Have you been injured at work? Do you believe that your Employer may be at fault for your work injury? Pursuant to M.G.L. c. 152, § 28, if an employee is injured by reason of the serious and willful misconduct of an employer, or of any person regularly entrusted with and exercising the powers of superintendence the amounts of compensation provided shall be doubled. You may be entitled to double your Workers’ Compensation benefits if your employer or supervisor was at fault for your injury.
In Massachusetts, serious and willful misconduct involves conduct of a quasi criminal nature, the intentional doing of something either with the knowledge that it is likely to result in serious injury or with a wanton and reckless disregard of its probable consequences¹” An employer must intentionally do the act, but he also must have reason to know that his actions create an unreasonable risk of bodily harm.
Section 28 generally arises when an Employer or supervisor fails to comply with State mandated, or Federally mandated safety regulations, or when the Employer is aware of a serious risk of injury on the job and fails to take the appropriate measures to correct it, and/or warn of it. For example, in one case, the Massachusetts court found serious and willful misconduct consisted of a crew foreman ordering the employees into a trench without proper shoring precautions, contrary to the instructions of the general foreman, despite the observable conditions at the job site, the readily available shoring material, and the employee’s warnings and requests for shoring². When an Employer knows of potential dangers on a job site, and fails to warn of them or correct them, then the Employer can be held responsible for an Employee’s injury as a result of those conditions under Section 28.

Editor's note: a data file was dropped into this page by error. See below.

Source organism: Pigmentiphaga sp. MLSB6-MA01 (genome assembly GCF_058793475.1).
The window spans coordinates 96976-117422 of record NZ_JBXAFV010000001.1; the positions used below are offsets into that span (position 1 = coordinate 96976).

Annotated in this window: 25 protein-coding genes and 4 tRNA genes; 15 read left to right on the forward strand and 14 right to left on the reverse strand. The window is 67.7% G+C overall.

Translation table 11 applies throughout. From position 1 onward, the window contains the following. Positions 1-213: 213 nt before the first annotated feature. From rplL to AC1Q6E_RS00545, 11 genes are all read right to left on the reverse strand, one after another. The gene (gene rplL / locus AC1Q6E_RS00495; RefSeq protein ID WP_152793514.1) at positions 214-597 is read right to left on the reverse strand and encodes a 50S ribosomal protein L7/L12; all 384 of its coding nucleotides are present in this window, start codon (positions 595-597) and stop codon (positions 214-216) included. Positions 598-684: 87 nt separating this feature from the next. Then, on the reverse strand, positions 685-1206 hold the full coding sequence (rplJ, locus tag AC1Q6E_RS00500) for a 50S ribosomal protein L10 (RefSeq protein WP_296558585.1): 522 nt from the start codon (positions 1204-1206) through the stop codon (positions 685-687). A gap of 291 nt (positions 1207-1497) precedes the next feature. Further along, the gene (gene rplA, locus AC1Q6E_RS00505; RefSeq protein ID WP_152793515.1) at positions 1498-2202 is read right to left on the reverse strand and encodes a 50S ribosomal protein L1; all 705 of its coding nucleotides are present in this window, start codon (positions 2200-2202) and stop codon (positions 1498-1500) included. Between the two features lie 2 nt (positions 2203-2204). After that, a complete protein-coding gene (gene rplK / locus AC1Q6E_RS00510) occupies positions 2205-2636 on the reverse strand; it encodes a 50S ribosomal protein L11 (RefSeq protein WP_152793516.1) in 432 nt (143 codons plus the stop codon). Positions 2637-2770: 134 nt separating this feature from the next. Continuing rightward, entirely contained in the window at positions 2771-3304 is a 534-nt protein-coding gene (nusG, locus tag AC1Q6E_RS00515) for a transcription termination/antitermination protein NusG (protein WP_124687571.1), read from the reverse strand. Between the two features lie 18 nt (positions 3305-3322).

There are various policy reasons for invoking Section 28 under M.G.L. c.152. Specifically, we want to encourage Employers to comply with safe practices and promote industrial safety. We want Employees to know that when they go to work they are not facing serious risks of harm.
So if you have been hurt at work, and your safety was put in jeopardy due to action or inaction by your Employer or supervisor, you may have a claim against your Employer under Section 28.
The attorneys at Keches Law Group, P.C. are experienced in handling all work-related injuries, including those under M.G.L. c.152 § 28. If you or someone you know has been injured at work, contact Keches Law Group for a free consultation by calling 617-898-0808 today.
Courtney M. DaCunha
¹O’Leary’s Case, 367 Mass. 108 (1975).
²Paccia’s Case, 4 Mass. App. Ct. 830 (1976).